There's something about trash that really revs people's engines across this vast land. We've seen it in bottle form at Elmer's Bottle Ranch, incorporated into towers and now strewn across the hotter than hell desert of Joshua Tree. Enter, Noah Purifoy's outdoor museum of massive pieces of art made from recycled junk.
As I said, you see this kind of thing a lot out West, but I must iterate that this collection is one of the most impressive and elaborate that I've ever seen.
Every piece of discarded ANYTHING has been used to make these wacky sculptures. You've got used cars, barrels, sheet metal, old sinks, and broken televisions. And toilets...
Sooo many toilets. More toilets than, well, a toilet factory. Bathroom breaks were apparently pretty sacred to Mr. Purifoy, and his homage to the porcelain goddess is nothing short of incredible (and nearly brought tears to my eyes).
And it doesn't feel like someone just took a bunch of junk and glued it together. These sculptures are of supreme quality, and clearly the work of an artist who knew what they were doing.
Aside from having hundreds of holy shit moments while perusing around this massive ten acres of goodness, you'll quickly notice that this is art with a purpose. With decades of life experience, Noah Purifoy's art transcends "looks pretty cool" and enters the realm of political and social commentary. So show up, let your imagination run free and you'll see it. Glorious, so glorious
HOW THE HELL DID THIS HAPPEN?
Born in Alabama in 1917, and long before Joshua Tree came calling, Noah started his illustrious art career teaching High-school students in the area. He would later go on to earn a master's degree from Clark Atlanta University, before joining the Navy and being deployed during WWII.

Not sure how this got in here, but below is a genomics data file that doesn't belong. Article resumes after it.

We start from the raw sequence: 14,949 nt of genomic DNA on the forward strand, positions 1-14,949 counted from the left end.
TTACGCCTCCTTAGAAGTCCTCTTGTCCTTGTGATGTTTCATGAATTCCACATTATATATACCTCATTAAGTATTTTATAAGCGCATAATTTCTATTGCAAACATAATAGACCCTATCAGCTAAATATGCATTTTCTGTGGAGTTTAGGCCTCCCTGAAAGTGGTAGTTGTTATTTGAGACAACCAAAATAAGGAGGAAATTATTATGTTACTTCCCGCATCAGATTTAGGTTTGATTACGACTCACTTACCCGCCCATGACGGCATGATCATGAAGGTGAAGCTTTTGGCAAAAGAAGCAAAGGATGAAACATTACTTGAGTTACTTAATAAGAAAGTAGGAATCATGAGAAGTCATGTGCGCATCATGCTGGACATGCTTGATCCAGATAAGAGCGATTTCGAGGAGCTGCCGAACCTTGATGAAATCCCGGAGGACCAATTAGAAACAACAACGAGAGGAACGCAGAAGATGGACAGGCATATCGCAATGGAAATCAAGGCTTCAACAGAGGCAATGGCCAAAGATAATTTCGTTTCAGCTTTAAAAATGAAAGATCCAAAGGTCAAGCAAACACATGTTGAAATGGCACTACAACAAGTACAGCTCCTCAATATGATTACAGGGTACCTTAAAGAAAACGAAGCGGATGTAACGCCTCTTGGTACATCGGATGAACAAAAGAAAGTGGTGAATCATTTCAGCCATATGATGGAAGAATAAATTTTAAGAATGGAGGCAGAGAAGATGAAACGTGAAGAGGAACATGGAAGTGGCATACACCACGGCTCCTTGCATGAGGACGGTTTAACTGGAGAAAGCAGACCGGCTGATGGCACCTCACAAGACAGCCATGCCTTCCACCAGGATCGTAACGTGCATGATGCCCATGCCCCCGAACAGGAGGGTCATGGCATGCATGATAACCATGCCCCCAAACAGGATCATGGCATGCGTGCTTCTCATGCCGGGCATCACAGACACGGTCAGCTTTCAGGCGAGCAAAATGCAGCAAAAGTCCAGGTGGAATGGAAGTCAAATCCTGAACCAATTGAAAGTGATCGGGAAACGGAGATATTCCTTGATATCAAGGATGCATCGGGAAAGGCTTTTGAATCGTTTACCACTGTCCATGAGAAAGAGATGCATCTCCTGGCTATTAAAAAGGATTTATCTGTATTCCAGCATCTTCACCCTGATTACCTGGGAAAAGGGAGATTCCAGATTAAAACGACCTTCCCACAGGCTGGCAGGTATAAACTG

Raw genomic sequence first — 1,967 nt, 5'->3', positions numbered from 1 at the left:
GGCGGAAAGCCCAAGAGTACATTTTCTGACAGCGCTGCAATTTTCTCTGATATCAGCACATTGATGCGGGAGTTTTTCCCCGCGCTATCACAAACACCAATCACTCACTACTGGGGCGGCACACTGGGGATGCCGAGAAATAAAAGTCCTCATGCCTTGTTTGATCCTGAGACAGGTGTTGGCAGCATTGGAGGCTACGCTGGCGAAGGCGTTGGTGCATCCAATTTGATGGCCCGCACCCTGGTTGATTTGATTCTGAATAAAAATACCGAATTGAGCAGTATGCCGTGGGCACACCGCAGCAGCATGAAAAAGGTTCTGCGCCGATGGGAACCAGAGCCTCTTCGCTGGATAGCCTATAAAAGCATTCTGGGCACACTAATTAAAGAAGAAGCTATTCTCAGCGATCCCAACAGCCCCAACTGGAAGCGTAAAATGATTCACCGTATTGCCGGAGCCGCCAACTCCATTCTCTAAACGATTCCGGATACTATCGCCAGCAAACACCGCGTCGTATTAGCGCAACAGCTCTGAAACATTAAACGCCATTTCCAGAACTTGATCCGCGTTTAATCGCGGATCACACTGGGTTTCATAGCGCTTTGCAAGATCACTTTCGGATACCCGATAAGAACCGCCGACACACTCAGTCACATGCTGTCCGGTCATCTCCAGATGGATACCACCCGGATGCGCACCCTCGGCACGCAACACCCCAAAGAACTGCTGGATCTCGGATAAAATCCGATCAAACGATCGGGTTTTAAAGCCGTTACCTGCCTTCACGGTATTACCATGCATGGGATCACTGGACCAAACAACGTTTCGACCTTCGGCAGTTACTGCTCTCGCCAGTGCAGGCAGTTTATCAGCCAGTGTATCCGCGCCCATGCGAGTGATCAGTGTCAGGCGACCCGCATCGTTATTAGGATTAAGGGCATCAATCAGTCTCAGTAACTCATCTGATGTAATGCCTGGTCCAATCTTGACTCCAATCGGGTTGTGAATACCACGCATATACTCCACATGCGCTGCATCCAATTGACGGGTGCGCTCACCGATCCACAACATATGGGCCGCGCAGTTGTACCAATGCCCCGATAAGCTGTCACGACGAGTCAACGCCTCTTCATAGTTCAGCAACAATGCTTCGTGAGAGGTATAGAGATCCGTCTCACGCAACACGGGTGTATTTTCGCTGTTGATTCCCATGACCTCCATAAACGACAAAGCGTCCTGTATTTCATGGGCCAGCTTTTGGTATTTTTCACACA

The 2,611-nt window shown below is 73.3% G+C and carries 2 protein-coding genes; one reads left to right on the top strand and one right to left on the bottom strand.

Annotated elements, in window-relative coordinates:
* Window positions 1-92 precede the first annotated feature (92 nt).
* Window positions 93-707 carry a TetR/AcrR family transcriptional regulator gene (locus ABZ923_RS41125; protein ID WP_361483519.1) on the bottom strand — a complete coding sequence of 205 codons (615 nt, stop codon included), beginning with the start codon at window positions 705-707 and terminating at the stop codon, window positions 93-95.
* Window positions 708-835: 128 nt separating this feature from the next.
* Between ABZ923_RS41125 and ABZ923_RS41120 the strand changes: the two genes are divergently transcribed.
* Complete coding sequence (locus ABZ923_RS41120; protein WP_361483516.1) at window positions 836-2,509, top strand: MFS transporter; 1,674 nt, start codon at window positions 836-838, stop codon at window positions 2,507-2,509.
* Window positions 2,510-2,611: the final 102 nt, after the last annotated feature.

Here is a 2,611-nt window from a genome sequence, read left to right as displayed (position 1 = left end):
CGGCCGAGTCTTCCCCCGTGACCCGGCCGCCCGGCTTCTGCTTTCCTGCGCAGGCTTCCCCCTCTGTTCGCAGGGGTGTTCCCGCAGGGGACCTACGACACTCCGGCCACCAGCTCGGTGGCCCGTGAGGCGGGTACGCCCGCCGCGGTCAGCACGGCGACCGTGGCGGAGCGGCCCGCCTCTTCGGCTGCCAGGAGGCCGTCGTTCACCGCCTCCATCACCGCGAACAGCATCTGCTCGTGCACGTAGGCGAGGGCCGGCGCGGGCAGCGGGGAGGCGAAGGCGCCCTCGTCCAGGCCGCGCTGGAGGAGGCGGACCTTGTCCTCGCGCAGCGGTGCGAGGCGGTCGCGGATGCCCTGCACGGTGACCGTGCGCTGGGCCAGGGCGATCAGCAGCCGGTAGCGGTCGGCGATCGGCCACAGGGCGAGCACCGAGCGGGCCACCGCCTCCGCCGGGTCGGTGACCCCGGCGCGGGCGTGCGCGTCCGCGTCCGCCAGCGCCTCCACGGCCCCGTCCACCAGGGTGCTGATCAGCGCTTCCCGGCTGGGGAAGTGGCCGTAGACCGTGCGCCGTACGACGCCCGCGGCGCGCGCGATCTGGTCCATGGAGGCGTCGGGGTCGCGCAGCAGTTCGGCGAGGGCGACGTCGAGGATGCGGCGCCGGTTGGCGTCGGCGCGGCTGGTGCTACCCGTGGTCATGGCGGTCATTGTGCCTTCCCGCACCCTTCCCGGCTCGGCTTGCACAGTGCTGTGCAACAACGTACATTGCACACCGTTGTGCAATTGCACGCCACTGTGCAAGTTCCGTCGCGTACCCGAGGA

After the war, Purifoy found his way to Los Angeles where he was chosen to become the first director of the Watts Towers Art Center, a role that would deepen his understanding of art, sculpting and culture on the West Coast. As the years went on, Noah would rack up some pretty impressive creds around the city: becoming a founding member of the California Arts Council, gaining art degrees and traveling around with numerous high level exhibits.
Like many artists before him, Noah was forced to leave Los Angeles in 1989 (at age 72) due to the rising cost of living and having little to no money to his name. He'd ultimately find his way to Joshua tree, 140 miles East of LA, where ten acres of desert canvas waited for him to create what would become his life's masterpiece.
Combing through swap meets, recycling plants and bartering with locals, Noah began collecting the trash that would become the base for his 50+ desert sculptures.
He worked solo for over a decade, building incessantly with little to no assistance, until becoming wheelchair bound in 1999. With assistance from some friends during his last years, Noah continued to create art, until his death in 2004.
noah purifoy's desert art garden